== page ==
Pediatric Otosclerosis

Updated: Dec 01, 2023
  • Author: Joe Walter Kutz, Jr, MD, FACS; Chief Editor: Ravindhra G Elluru, MD, PhD  more...
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Practice Essentials

Otosclerosis is a genetically mediated metabolic bone disease that affects only the human otic capsule and ossicles. [1, 2] Its mode of inheritance is autosomal dominant, but penetrance and expressivity both vary.

Usually, symptomatic hearing loss from otosclerosis first develops early in the third decade of life, though onset can occur during childhood. Otosclerosis is well recognized as a cause of conductive hearing loss from fixation of the stapedial footplate in the oval window niche. [3] Less well recognized is that otosclerosis can involve other portions of the cochlea and produce sensorineural hearing loss (SNHL).

The incidence of cochlear otosclerosis and that of cochlear otosclerosis resulting in clinically significant SNHL are unclear. The disease occurs in 8-10% of the White population; however, of those individuals affected, only 10-15% have clinical symptoms. Consequently, conductive hearing loss that necessitates treatment eventually develops in about 1% of the White population. Clinical disease occurs in about 0.5% of people of Asian and South American descent and in about 0.1% of those of African descent. The disease is bilateral in most cases.

For the vast majority of patients, the principal goal is remediation of hearing loss. Sodium fluoride has been used to arrest development of otosclerosis; although such therapy is now less common, it still has supporters. Hearing loss can be effectively remediated by using amplification. Most patients elect surgical repair. Surgery for otosclerosis is very successful, and more than 90% of patients experience complete elimination of conductive hearing loss. (See Treatment.)

For patient education resources, see the Ear, Nose, and Throat Center, as well as Tinnitus.



Two separate pathologic phases of the disease process can be identified:

  • Early otospongiotic phase
  • Later otosclerotic phase

The otosclerotic phase begins when osteoclasts are slowly replaced by osteoblasts and dense sclerotic bone is deposited in the areas of previous bone resorption. When this process involves the oval window in the area of the footplate, the footplate becomes fixed, resulting in conductive hearing loss. [4]  (See Histologic Findings.)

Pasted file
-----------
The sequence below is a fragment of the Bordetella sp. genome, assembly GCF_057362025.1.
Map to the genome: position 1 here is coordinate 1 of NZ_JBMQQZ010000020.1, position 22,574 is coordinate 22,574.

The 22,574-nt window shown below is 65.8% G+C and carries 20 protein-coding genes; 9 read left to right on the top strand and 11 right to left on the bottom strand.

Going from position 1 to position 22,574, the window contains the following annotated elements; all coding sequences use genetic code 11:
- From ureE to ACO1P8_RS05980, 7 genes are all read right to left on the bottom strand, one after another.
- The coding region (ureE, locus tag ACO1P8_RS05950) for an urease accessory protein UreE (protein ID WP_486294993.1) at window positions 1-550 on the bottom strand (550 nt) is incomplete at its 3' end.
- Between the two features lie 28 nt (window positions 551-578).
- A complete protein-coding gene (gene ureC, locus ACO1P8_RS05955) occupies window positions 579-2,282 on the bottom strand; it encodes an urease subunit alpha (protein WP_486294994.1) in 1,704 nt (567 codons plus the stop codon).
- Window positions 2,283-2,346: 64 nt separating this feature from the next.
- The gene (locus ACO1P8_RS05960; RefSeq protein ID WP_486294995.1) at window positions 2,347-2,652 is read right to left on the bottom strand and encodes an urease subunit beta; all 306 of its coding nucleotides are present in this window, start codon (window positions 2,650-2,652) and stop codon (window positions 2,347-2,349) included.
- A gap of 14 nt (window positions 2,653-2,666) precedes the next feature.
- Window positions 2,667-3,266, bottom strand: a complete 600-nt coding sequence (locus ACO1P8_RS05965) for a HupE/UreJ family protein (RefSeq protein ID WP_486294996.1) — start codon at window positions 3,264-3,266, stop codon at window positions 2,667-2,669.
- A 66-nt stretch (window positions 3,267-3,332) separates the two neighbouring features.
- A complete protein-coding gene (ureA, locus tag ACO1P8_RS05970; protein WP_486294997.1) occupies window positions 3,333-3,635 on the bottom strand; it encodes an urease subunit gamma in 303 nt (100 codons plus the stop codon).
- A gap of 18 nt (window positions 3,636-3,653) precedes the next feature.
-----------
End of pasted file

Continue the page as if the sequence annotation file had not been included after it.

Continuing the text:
Histologically, otosclerosis has a prevalence of about 10%. However, only about 10% of persons with histologic disease are clinically affected, and thus, the prevalence of clinically significant disease is about 1%. The most common morbidity from otosclerosis is hearing loss. [3] Although conductive hearing loss is considered the hallmark of the disease, involvement of portions of the otic capsule other than the stapedial footplate can result in SNHL. Rarely, patients may present with vertigo. [5]

Clinical otosclerosis can manifest as early as age 7-8 years but most commonly appears in persons aged 15-35 years. Women seek medical attention for hearing loss due to otosclerosis more frequently than men do. However, the disease is not sex-linked, and a histologic study of a large series of temporal bones shows no difference in prevalence between men and women. Otosclerosis is much more common in Whites than in persons of other races: Histologic otosclerosis occurs in 10-20% of Whites but in only about 1% of people of African descent.



The clinical progression of the disease is unpredictable. Bilateral involvement is typical, and, in most cases, conductive hearing loss progresses until the maximal 50-60 dB loss develops. SNHL can result in total deafness, but such severe progression is uncommon.